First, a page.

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A King of Franks
Portrait roi Pharamond.jpg
A portrait of Pharamond

Pharamond, also spelled Faramund, is a legendary early king of the Franks, first referred to in the anonymous 8th-century Liber Historiae Francorum, which depicts him as the first king of the Franks.

Historical sources and scholarship[edit]

Pharamond first[1] appears in the Liber Historiae Francorum, commonly dated to 727. After relating the legendary Trojan origin of the Franks (which is copied in main from the Chronicle of Fredegar), the Liber reports that after the death of the Frankish leader Sunno, his brother Marcomer proposed to the Franks that they should have one single king, contrary to their tradition. The Liber adds that Pharamond, named as Marcomer's son, was chosen as this first king (thus beginning the tradition of long-haired kings of the Franks), and then states that when he died, his son Chlodio was raised up as the next king.[2]

Because there is no reference to Pharamond in any source prior to this work,[3] scholars generally consider him a legendary rather than historical figure.[4] In contrast to his depiction as a sole king, several sources, for example Gregory of Tours, attest multiple other rulers for his time ((that is, before ca. 428). The first king to unite all Franks was actually Clovis I. According to Rosamond McKitterick, the emphasis of the Liber was upon "construct[ing] a specific past for a particular group of people."[5]

As first king of the Franks, Pharamond was also associated with establishing the Salic law, as noted, for example in the Gesta Francorum (c.1100), chapter 8.

Later sources, such as the universal chronicle of Sigebert of Gembloux, list Pharamond as King of the Franks between Marcomer and Chlodio:[6]

Post Marcomirum filius ejus Faramundus fuit, rex crinitus, a quo Franci crinitos reges habere coeperunt. Post quem Clodius filius ejus regnans Francis a Thoringia advectis Gallias invasit, et capta urbe Tornaco Cameracum usque progressus multos Romanorum in Galliis peremit.

In literature[edit]

16th-century depiction of Pharamond as "the first king of France"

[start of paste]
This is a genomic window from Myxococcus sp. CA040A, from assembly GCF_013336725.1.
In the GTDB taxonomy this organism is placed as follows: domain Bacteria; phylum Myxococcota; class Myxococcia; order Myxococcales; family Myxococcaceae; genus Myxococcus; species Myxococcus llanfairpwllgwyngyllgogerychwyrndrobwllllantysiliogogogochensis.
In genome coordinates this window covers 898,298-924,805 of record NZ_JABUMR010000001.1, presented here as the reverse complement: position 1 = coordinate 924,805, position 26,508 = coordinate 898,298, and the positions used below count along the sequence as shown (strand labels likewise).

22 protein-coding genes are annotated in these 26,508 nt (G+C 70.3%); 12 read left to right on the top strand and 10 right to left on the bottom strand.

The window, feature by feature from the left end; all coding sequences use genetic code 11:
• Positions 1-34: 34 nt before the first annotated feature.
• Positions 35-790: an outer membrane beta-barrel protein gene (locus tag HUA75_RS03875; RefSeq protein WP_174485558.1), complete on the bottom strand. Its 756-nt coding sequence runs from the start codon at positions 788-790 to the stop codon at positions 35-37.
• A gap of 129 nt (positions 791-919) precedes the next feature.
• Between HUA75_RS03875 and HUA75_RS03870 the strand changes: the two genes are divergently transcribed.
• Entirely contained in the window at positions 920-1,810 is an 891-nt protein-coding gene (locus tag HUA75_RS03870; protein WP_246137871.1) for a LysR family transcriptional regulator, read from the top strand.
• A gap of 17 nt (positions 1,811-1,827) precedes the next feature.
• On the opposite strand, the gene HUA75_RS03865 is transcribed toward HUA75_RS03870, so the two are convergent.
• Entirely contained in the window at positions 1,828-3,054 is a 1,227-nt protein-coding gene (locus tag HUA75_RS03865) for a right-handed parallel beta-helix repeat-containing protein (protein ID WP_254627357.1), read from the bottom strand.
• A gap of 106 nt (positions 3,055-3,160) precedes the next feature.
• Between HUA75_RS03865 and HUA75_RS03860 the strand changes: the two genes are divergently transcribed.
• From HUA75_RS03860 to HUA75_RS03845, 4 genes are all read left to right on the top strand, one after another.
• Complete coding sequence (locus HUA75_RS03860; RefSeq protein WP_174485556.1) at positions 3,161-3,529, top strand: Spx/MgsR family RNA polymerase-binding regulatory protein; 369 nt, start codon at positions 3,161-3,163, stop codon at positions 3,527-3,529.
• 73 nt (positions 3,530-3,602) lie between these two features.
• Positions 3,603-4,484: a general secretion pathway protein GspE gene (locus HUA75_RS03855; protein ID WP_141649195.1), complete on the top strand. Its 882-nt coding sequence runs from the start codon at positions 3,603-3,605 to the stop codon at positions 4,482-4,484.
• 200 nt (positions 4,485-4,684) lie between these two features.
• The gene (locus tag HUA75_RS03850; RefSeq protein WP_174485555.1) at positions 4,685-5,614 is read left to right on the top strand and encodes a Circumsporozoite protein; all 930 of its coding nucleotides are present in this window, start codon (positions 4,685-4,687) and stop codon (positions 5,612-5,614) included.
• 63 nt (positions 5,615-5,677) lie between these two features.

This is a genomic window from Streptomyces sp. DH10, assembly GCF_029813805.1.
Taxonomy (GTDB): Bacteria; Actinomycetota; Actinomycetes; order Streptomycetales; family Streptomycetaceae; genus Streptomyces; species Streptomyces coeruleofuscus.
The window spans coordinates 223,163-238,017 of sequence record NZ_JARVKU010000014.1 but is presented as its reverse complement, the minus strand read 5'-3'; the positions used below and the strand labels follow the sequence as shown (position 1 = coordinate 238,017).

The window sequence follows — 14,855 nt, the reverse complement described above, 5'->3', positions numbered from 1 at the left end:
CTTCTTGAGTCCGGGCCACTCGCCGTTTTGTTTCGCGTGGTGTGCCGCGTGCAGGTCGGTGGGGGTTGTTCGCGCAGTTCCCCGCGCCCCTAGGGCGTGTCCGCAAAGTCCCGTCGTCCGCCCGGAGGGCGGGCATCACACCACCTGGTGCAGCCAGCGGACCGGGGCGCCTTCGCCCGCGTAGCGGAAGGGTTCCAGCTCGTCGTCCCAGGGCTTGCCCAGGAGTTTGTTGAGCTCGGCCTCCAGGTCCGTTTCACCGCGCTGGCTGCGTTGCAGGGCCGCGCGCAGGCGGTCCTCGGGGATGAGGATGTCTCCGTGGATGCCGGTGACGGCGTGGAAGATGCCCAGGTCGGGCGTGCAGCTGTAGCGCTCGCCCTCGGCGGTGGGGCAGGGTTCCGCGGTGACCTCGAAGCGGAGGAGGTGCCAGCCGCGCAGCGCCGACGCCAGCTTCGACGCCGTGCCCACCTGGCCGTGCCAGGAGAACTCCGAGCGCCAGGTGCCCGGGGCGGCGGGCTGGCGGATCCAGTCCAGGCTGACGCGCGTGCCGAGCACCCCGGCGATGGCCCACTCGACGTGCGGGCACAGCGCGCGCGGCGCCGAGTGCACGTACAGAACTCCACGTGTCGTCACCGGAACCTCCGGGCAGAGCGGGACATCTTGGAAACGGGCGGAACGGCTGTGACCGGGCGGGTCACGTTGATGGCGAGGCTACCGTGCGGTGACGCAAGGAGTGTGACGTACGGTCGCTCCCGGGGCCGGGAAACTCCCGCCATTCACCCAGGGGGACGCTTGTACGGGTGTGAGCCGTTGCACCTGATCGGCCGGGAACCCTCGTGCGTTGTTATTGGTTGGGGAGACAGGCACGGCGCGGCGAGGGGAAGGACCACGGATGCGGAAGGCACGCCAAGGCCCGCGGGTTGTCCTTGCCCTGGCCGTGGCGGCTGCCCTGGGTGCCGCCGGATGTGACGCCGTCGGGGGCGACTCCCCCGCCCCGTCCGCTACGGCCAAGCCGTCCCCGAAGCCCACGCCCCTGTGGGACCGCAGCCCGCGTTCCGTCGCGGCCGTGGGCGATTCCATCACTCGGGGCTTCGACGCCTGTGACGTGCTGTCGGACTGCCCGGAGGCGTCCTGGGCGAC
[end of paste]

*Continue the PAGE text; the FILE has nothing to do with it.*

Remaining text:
A Pharamond appears as the king of France in the Prose Tristan and later Arthurian works.

In William Shakespeare's Henry V, Pharamond is mentioned as the originator of the Salic law, especially its banning women from succession to the throne of France.[7]

He appears as the title character in the opera Faramondo by George Frideric Handel.

A character named Pharamond appears in the Sandman and Lucifer comics series.

Victor Hugo's novel The Hunchback of Notre-Dame mentions Pharamond after Jehan Frollo's arrow pierces the left arm of Quasimodo the hunchback: "This no more disturbed Quasimodo than a scratch would have bothered King Pharamond." (Cobb translation)

Faramund is the faction leader of the Franks and a playable character in the PC video game Total War: Attila when beginning a Grand Campaign, with a begin date of 395 AD. He is the son of the former deceased faction leader Marcomer.

A descendant of the French kings, named Pharamond after his ancestor ("first king of France"), is the main character in Jean Raspail's novel Sire.


  1. ^ Though Pharamond is mentioned in some copies of Prosper Tiro's chronicle, written in the 5th century, modern historians universally consider this an emendation by later copiest and thus no contemporary attestion of Pharamond.
  2. ^ Liber Historiæ Francorum 4-5, MGH Scriptores rerum Merovingicarum II, ed. B. Krusch, Hanover, 1888, pp. 245-246
  3. ^ Wood, Ian. The Merovingian Kingdoms, 450-751. 1. Essex, England: Longman Group Limited, 1994. p.37
  4. ^ Wood, The Merovingian Kingdoms, p. 36.
  5. ^ McKitterick, History and Memory in the Carolingian World, p.8
  6. ^ "Sigebert of Gembloux".
  7. ^ William Shakespeare, Henry V, Act I, Scene 2.


  • Liber Historiae Francorum, translated by Bernard S. Bachrach. Coronado Press, 1973.
  • Gregory of Tours. Historia Francorum.
  • McKitterick, Rosamond. History and Memory in the Carolingian World. 1st Ed. Cambridge: Cambridge University Press, 2004.
  • Wood, Ian. The Merovingian Kingdoms. Pearson Education, 1994.